Riding a hovercraft is one of the most exhilarating activities there is and is extremely popular with stag dos and young men looking for a fun activity to mark the end of bachelorhood, but hovercrafts also pose serious dangers and it’s important to take all precautions to avoid any serious accidents, as using a hovercraft can have as many serious consequences as a road traffic accident. Here, Accident Advice Helpline publishes a handy guide on hovercrafts and their related accidents.
How do hovercrafts operate?
Hovercrafts use two engines, one to propel the craft itself and a secondary engine to keep a large cushion of air inflated beneath the craft. This cushion of air allows the craft to ‘hover’ over any surfaces, and can be used on both water and land. Hovercrafts are often employed to deal with incidents where an amphibious vehicle is required, possibly to traverse marshland. They can be an extremely useful vehicle but also an extremely dangerous vehicle.
What are the dangers of a hovercraft?
Hovercrafts travel at speed, often across rough terrain with little or no safety restraints for the operator. In the event of a crash, an operator of a hovercraft can suffer severe injuries, potentially even fatal.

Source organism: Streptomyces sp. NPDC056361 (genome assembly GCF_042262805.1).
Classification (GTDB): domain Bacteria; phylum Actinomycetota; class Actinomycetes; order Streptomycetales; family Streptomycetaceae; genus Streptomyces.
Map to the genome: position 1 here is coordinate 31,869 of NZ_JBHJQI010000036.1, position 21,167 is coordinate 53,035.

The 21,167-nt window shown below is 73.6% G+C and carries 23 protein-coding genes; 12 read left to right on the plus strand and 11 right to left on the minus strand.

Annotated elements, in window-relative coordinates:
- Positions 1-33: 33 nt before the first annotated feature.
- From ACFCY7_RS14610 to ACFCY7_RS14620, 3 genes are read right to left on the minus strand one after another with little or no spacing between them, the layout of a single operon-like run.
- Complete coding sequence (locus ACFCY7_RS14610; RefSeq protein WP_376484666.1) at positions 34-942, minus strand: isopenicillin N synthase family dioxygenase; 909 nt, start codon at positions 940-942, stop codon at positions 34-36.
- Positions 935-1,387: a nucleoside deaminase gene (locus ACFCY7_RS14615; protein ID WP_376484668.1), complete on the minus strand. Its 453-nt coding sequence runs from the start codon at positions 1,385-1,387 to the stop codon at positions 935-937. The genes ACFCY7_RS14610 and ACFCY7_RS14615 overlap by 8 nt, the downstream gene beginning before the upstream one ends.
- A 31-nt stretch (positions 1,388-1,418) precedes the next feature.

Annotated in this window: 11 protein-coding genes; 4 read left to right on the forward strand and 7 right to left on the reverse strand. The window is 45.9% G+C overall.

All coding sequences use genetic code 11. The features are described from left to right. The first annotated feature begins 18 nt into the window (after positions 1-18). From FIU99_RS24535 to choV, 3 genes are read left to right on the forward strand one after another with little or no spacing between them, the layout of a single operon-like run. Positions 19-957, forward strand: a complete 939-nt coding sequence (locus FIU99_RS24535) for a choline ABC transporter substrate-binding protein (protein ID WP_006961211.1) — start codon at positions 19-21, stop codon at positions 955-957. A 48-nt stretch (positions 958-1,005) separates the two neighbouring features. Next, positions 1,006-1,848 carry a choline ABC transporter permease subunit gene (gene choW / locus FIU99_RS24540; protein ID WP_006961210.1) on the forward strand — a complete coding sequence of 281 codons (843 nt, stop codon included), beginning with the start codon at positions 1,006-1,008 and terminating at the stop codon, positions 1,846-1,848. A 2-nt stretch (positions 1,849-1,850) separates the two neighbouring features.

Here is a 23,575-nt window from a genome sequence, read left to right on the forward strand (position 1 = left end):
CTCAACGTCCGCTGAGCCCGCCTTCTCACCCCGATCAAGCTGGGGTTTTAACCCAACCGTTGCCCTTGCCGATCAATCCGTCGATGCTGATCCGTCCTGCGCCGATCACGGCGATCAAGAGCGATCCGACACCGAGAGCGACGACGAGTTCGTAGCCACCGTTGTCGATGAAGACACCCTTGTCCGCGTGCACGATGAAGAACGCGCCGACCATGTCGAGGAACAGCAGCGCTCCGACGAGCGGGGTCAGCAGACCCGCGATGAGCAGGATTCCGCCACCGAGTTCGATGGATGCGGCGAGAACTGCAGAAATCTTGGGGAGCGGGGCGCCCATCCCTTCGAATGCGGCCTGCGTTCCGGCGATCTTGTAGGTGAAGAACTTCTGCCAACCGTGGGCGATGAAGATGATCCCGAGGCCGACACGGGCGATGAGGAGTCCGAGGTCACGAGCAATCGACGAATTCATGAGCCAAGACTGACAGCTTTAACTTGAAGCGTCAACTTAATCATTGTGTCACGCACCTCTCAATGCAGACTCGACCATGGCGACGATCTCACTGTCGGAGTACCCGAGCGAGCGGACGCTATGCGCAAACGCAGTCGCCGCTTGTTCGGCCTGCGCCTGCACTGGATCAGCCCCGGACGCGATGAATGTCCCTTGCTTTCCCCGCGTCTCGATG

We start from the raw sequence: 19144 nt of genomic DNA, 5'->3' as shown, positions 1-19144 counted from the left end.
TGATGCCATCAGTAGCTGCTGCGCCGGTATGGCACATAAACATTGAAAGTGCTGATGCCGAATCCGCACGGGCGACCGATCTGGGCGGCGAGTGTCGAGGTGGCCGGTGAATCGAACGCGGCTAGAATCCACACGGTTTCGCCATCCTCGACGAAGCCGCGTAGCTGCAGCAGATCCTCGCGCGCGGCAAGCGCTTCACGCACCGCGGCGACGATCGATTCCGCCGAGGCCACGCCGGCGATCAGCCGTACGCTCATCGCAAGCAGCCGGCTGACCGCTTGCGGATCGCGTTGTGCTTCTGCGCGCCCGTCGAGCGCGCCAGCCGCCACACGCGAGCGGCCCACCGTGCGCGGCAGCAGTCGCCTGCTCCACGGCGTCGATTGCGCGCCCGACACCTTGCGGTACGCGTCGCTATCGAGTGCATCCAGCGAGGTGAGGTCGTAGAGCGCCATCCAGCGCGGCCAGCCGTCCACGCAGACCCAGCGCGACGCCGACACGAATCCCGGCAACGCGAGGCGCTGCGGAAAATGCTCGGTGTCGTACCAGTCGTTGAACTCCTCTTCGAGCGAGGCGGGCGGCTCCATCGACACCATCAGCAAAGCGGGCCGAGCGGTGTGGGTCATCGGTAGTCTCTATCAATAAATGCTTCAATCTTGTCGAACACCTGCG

Make sure to make use of any safety briefings before using a hovercraft and understand the controls. It is imperative that you wear protective clothing when using a hovercraft, and a helmet is essential as head injuries are a common form of injury associated with hovercrafts.
A sudden loss of air pressure in the air cushion surrounding the hovercraft can cause the operator to be violently ejected without warning, and can cause serious neck and head injuries. Whilst operating a hovercraft, operators are normally in a prone position for an extended period of time, it’s important to wear knee pads to ensure you remain comfortable.
Using a hovercraft requires the use of your body weight to help with steering and can exacerbate any existing back or shoulder injuries you might have.
If you are considering a hovercrafting day, Accident Advice Helpline hopes you have a pleasant and accident free experience. If you’ve been injured as the result of a hovercraft accident within the last three years and it wasn’t your fault, however, you may be entitled to claim compensation. Contact Accident Advice Helpline today for more information. All claims are made on a 100% per cent no-win, no-fee* basis.
So for expert legal advice about a possible claim call Accident Advice Helpline today on: 0800 689 0500 from a landline or: 0333 500 0993 from a mobile.
Date Published: January 15, 2014
Author: David Brown